Since the 1981-82 season, Franc ois Loup has been recognized by Washington opera lovers as one of the funniest men in town. His slightly angular, larger-than-life gestures have given comic depth to one character after another, and his ability to look proud, shocked, slightly dazed, obsessed or just plain foolish has reduced audiences to helpless spasms of laughter.
Busy laughing, we may not have noticed that Loup's diction and verbal nuances are always right on target, that his voice has a rich, well-rounded tone, his phrasing of musical lines is carefully considered and executed with exemplary control -- in a word, that this outstanding comic actor is also a singer of high quality.
Last night in the Eisenhower Theater, Loup the singer for once got equal billing with Loup the comedian. Both were extraordinary. In his American recital debut, styles ranged from the pure frivolity of two cabaret songs by Offenbach to the pathos and anxiety of Mussorgsky's great "Songs and Dances of Death." With pianist Randolph Mauldin acting as a full partner and searching the music for all its possibilities, Loup performed at the highest artistic level.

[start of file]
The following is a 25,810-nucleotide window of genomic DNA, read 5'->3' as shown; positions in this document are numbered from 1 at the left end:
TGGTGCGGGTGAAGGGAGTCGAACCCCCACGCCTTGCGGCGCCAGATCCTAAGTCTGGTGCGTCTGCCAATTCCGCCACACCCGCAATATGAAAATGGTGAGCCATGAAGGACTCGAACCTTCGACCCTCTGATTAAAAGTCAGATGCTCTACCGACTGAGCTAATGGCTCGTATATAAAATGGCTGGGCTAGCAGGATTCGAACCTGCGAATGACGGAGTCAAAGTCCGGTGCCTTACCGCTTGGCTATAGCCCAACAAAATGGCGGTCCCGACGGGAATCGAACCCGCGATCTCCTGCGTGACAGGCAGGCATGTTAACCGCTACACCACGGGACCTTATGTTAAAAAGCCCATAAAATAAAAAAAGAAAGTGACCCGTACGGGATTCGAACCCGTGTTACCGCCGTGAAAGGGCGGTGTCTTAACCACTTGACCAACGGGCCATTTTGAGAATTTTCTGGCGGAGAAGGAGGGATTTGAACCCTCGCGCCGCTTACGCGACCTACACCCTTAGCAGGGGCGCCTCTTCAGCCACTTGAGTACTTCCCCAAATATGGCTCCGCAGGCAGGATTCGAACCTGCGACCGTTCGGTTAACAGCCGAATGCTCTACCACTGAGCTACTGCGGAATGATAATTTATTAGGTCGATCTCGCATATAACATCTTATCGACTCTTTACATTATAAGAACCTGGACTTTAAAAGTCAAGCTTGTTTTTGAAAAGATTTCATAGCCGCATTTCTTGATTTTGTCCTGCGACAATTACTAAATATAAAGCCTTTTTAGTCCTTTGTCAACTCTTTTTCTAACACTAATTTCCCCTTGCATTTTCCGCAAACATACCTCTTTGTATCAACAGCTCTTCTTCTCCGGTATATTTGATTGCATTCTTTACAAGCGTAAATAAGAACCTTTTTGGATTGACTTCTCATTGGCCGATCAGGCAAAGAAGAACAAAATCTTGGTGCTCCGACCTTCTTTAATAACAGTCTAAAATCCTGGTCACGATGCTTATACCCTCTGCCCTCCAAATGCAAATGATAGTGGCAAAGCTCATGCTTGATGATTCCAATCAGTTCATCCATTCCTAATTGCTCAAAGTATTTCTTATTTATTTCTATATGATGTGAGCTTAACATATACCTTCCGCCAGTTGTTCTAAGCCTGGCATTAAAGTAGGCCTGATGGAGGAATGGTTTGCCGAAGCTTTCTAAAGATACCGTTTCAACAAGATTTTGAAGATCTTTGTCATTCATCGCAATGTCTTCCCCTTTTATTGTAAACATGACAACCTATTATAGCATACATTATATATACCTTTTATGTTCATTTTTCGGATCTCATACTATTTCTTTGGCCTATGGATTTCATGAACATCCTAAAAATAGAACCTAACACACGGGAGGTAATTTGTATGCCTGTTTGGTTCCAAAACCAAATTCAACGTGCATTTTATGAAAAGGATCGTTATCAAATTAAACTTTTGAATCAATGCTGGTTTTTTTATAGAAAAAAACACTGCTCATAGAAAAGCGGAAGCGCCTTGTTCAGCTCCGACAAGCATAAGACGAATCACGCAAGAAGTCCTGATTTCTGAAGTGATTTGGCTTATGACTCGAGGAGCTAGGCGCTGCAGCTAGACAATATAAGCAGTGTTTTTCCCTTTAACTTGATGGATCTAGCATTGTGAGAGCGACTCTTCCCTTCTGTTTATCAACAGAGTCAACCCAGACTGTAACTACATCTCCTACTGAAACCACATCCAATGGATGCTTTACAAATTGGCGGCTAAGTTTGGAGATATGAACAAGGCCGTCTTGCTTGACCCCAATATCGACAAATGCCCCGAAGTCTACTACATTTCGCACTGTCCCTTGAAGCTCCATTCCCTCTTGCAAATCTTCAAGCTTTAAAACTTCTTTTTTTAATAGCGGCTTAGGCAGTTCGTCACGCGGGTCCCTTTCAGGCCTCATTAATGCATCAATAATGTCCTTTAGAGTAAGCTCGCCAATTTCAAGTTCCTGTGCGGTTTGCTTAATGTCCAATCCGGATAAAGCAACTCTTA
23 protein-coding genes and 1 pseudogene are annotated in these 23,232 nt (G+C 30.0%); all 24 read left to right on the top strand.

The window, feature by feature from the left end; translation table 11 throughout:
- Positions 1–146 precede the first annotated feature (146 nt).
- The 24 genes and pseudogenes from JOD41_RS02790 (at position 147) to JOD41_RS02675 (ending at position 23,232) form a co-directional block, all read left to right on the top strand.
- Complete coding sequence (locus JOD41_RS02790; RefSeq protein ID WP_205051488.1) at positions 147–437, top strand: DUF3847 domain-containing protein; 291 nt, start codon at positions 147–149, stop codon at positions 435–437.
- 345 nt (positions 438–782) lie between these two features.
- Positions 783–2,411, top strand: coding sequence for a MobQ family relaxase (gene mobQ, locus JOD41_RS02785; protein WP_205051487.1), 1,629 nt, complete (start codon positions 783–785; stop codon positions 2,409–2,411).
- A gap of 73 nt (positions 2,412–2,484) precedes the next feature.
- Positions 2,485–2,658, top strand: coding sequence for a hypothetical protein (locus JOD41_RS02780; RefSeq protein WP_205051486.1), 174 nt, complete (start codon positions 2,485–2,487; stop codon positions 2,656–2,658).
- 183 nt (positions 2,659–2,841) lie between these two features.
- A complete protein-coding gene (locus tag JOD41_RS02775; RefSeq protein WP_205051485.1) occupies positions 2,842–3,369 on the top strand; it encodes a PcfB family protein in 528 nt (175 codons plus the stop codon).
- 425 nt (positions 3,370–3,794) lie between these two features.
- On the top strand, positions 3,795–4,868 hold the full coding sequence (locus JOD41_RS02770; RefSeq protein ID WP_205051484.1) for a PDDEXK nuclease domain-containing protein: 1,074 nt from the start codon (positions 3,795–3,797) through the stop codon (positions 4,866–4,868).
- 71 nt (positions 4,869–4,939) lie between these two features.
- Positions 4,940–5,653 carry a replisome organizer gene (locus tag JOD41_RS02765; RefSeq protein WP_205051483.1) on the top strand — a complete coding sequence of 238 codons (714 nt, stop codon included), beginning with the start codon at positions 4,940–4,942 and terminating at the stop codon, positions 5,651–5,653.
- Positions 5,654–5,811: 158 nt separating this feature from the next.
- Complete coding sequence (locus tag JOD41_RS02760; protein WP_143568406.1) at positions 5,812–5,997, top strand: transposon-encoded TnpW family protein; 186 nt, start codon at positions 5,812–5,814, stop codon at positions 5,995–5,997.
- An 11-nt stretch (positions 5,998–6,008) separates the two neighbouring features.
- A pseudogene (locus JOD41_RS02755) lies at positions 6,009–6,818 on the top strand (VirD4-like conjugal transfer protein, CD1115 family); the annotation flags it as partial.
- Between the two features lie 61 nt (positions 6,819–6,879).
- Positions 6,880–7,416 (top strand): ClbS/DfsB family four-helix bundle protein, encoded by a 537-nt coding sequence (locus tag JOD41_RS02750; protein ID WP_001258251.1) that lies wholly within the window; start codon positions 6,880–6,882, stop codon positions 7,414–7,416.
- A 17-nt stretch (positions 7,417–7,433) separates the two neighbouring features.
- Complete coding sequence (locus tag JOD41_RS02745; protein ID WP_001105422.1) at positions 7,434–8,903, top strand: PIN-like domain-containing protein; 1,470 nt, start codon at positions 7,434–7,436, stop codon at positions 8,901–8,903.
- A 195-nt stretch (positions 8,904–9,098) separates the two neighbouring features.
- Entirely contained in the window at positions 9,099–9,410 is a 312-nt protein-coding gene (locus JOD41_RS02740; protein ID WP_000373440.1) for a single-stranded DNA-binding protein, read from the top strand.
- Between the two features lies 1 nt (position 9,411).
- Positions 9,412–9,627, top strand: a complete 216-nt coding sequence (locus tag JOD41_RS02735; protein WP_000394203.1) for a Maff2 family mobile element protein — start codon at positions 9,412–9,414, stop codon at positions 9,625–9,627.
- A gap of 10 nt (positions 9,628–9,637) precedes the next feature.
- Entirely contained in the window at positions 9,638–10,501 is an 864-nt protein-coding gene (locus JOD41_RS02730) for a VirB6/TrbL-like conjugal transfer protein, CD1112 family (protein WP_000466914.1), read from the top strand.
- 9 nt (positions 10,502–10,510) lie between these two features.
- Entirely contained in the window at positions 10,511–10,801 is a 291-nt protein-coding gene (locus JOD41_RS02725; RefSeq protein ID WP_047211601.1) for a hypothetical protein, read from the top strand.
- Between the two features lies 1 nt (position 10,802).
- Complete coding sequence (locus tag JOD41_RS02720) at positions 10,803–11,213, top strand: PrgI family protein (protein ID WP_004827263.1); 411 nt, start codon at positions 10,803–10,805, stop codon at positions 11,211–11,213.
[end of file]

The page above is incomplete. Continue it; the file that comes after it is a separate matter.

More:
Much of the material was comic, from the opening "Ich bin ein Bass" by Edmund Ko tscher to the final encore, Don Magnifico's dream aria from "Cenerentola," and Loup sparkled as he always does when he is given a chance to be funny. In Ludwig Fischer's "Im tiefen Keller," he became progressively more drunk, his gestures grew more expansive, he staggered, he slipped toward the floor, grabbed the piano for support and ended with a resounding hiccup -- all the time negotiating the deep notes of the low-lying melody with perfect precision.
In Ibert's four "Don Quixote" songs, he was the embodiment of chivalric idealism, with an intensely Spanish flavor and finely calculated gravity. The Mussorgsky songs were the highlight of the evening. Between the harrowing "Songs and Dances of Death" and "The Flea" (Mephistopheles' hilarious song from "Faust"), the whole spectrum of Loup's art was sampled.